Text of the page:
gave specific reasons for discounting Epting’s claims of severity that are supported by
the record, such as the stable mental status examinations (AR 368, 371, 373, 375, 377,
381, 383, 391, 410, 408, 453), medication effectiveness (AR 113, 381, 383, 385, 453,
462, 490), ability to perform daily living activities (AR 89, 489, 494, 498 ) and his work
history (AR 337, 343, 413, 420, 489). These inconsistencies are “good reasons” for
discounting Epting’s subjective complaints. Therefore, I defer to the ALJ’s credibility
With regard to Angela Epting’s testimony, the ALJ must consider other
information regarding a claimant’s symptoms, including statements provided by third
parties. 20 C.F.R. § 404.1529(c)(3); Buckner, 646 F.3d at 559–560. Here, the ALJ
specifically addressed Angela’s statement and found it did not establish that Epting was
disabled. AR 34. He stated that Angela was not medically trained, calling into question
the accuracy of the testimony, and stated that the familial relationship made her an
interested third party. AR 34. Further, like Epting’s own statements, the ALJ found her
testimony was not consistent with the preponderance of opinions and observations of
Thus, the ALJ addressed the third-party evidence and
articulated specific reasons for finding it not credible. The inconsistencies in the record
diminishing Epting’s credibility are the same inconsistencies that provide a basis for
discounting Angela Epting’s credibility. Therefore, I defer to the ALJ’s credibility
determination as to Angela Epting.
The Medical Opinions
Epting argues that the ALJ improperly gave significant weight to the opinion of a
non-examining state agency consultant, Scott Shafer, Ph.D. Doc. No. 19 at 3. He also
argues that the ALJ improperly gave significant weight only to the portion of Dr.
Roland’s opinion that reported normal cognitive functioning while affording less weight
to her finding of marked impairments in interacting with co-workers. Id. Epting further
argues that the ALJ did not give enough weight to the opinions of treating mental health
providers Abbie White, ARNP, Raymond Lang, LISW,2 and Dr. Mark Lassise. Id.
Epting argues that their reports are internally consistent and consistent with other treating
sources. Doc. No. 19 at 4–5. He claims that the ALJ, by citing the treatment notes
instead of the physicians’ conclusions, improperly substituted his own opinion for the
physicians’ opinions. Doc. No 19 at 4. He also contends that the ALJ chose to address
only the opinions that were not consistent with the record as a whole. Doc. No. 19 at 3.
At various points in the ALJ’s opinion, Epting’s briefs and the R&R, Raymond Lang is also
referred to as “Tom” Lang. In the medical records he appears as “Raymond” Lang.
A treating physician’s opinion is entitled to substantial weight, but the
Commissioner may discount or disregard the opinion if other medical assessments are
supported by more thorough or better evidence. Fentress v. Berryhill, 854 F.3d 1016
(8th Cir. 2017). When medical evidence in the record as a whole contradicts the treating
physician’s opinion, that opinion is also afforded less deference. Haggard v. Apfel, 175
F.3d 591, 595 (8th Cir. 1999).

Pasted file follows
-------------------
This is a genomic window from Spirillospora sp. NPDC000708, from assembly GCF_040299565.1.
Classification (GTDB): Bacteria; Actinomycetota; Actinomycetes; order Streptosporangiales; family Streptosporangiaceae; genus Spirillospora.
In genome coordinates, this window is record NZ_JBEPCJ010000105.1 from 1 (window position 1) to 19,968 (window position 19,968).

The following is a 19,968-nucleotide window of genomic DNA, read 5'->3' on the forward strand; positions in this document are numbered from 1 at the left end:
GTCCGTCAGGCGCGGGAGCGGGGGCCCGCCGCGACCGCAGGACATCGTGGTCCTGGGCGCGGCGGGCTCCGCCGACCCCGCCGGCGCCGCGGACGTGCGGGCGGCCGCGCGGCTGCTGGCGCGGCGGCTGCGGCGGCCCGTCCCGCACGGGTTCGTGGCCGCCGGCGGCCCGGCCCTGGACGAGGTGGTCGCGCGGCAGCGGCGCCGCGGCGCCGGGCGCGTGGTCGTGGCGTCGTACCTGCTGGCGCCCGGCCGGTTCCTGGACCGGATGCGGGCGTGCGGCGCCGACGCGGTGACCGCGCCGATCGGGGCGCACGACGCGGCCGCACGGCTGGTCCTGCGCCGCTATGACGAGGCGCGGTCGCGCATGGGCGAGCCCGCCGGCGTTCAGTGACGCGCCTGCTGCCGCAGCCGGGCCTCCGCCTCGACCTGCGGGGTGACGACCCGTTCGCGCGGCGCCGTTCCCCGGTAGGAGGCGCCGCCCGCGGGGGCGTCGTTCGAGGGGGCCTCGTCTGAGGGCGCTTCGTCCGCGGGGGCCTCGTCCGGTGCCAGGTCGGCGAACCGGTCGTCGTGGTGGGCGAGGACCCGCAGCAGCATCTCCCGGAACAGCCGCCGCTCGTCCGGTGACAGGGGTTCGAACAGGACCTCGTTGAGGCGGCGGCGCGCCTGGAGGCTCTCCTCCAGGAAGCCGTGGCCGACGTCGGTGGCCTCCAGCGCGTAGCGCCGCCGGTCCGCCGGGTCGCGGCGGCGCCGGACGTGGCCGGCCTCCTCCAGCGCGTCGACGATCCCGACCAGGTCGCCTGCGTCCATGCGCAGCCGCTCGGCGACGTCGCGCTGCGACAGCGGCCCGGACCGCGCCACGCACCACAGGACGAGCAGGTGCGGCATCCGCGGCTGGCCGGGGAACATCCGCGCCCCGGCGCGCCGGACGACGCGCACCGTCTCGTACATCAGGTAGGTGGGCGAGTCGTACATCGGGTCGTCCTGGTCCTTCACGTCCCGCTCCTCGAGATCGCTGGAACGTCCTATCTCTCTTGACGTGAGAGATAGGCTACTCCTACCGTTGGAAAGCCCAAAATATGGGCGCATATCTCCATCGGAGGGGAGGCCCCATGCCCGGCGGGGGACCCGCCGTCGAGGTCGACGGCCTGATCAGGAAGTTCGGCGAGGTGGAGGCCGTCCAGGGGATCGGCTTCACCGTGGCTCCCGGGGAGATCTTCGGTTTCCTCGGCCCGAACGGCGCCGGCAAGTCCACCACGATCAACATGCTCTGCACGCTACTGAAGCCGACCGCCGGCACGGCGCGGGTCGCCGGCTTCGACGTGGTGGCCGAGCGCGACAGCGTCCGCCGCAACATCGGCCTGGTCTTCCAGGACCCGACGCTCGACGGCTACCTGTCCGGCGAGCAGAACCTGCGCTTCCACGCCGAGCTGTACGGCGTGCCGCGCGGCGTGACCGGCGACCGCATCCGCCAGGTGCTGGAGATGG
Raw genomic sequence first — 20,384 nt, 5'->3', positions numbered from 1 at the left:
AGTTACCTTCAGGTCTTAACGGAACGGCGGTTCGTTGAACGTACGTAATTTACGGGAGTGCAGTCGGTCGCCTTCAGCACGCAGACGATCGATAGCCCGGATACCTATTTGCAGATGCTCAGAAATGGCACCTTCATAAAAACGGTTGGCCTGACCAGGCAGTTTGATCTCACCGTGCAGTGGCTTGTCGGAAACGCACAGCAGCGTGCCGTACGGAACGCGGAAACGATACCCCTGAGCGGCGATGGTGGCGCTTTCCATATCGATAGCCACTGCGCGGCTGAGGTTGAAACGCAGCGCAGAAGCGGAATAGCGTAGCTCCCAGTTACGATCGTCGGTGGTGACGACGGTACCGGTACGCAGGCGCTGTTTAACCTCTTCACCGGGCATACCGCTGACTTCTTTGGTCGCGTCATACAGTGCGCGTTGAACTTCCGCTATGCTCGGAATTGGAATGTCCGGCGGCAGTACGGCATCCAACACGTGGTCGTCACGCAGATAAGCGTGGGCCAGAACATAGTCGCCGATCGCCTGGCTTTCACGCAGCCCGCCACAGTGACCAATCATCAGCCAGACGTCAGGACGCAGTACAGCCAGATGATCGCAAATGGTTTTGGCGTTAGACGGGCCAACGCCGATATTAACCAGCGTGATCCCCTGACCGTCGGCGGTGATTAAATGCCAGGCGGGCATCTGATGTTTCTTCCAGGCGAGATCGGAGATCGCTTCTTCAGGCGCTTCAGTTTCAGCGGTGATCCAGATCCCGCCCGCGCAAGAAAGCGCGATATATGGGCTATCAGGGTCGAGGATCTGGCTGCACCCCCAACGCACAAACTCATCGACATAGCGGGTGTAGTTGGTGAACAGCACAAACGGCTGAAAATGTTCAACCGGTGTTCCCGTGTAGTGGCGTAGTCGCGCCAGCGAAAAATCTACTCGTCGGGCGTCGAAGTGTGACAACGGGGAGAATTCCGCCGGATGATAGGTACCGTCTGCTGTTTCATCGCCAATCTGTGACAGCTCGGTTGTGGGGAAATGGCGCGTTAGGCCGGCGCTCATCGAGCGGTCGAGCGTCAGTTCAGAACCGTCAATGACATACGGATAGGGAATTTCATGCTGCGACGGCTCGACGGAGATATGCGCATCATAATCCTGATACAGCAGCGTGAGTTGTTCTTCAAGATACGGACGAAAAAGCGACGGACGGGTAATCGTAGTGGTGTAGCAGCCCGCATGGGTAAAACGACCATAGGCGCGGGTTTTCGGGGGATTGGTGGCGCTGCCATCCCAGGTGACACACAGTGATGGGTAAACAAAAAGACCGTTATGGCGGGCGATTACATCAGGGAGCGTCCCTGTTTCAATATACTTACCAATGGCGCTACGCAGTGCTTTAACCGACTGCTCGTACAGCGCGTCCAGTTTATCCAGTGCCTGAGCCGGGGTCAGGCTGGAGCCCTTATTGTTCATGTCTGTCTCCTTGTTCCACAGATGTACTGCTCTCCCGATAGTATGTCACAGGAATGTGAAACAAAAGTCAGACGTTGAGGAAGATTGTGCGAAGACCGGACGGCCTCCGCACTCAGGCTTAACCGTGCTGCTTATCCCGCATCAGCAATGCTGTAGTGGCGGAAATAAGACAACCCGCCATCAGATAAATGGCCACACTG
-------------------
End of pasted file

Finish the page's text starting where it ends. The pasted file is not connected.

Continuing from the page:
The opinion may be given limited weight if it is
conclusory or inconsistent with the record. Julin v. Colvin, 826 F.3d 1082, 1088 (8th
Cir. 2016). A treating physician’s statements may also be discounted when they are
inconsistent with the overall assessment of that physician or opinions of other physicians.
Teague v. Astrue, 638 F.3d 611, 615 (8th Cir. 2011). Further, the ALJ may discount
the opinion if it is inconsistent with the physician’s own clinical treatment notes.
Davidson v. Astrue, 578 F.3d 838, 843 (8th Cir. 2009). The ALJ must give good reasons
for the weight given to the opinion. Singh v. Apfel, 222 F.3d 448, 452 (8th Cir. 2000);
Prosch v. Apfel, 201 F.3d 1010, 1013 (8th Cir. 2000). A treating physician’s claim that
the claimant is disabled or unable to work “does not carry any special significance.”
Davidson, 578 F.3d at 842.
Opinions from non-examining sources are generally given less weight than those
of non-examining sources. Willcockson v. Astrue, 540 F.3d 878, 880 (8th Cir. 2008).
Non-examining source opinions do not normally constitute substantial evidence when
they directly conflict with the opinions of treating or examining sources. Shontos v.
Barnhart, 328 F.3d 418, 427 (8th Cir. 2003). Sometimes, however, the opinion of a
non-examining source may outweigh the opinion of a treating source when, for example,
the non-examining source opinion is more consistent with the evidence as a whole. 20
C.F.R. § 404.1527(f)(1).
Summary of the Medical Opinions
Dr. Carroll Roland. The ALJ gave Dr. Roland’s opinion regarding Epting’s
normal cognitive functioning significant weight and her opinion regarding his marked
social limitations less weight due to documented functional periods of work. AR 35. He
also gave the opinion less weight because of Dr. Roland’s note that Epting’s emotional
issues were triggered by parental involvement. Id.
In a psychological evaluation Dr. Roland conducted on July 18, 2015, Epting
reported to her that he could not cope with coworkers and his condition was getting
worse. AR 487. Dr. Roland noted that Epting had worked for sixth months as a night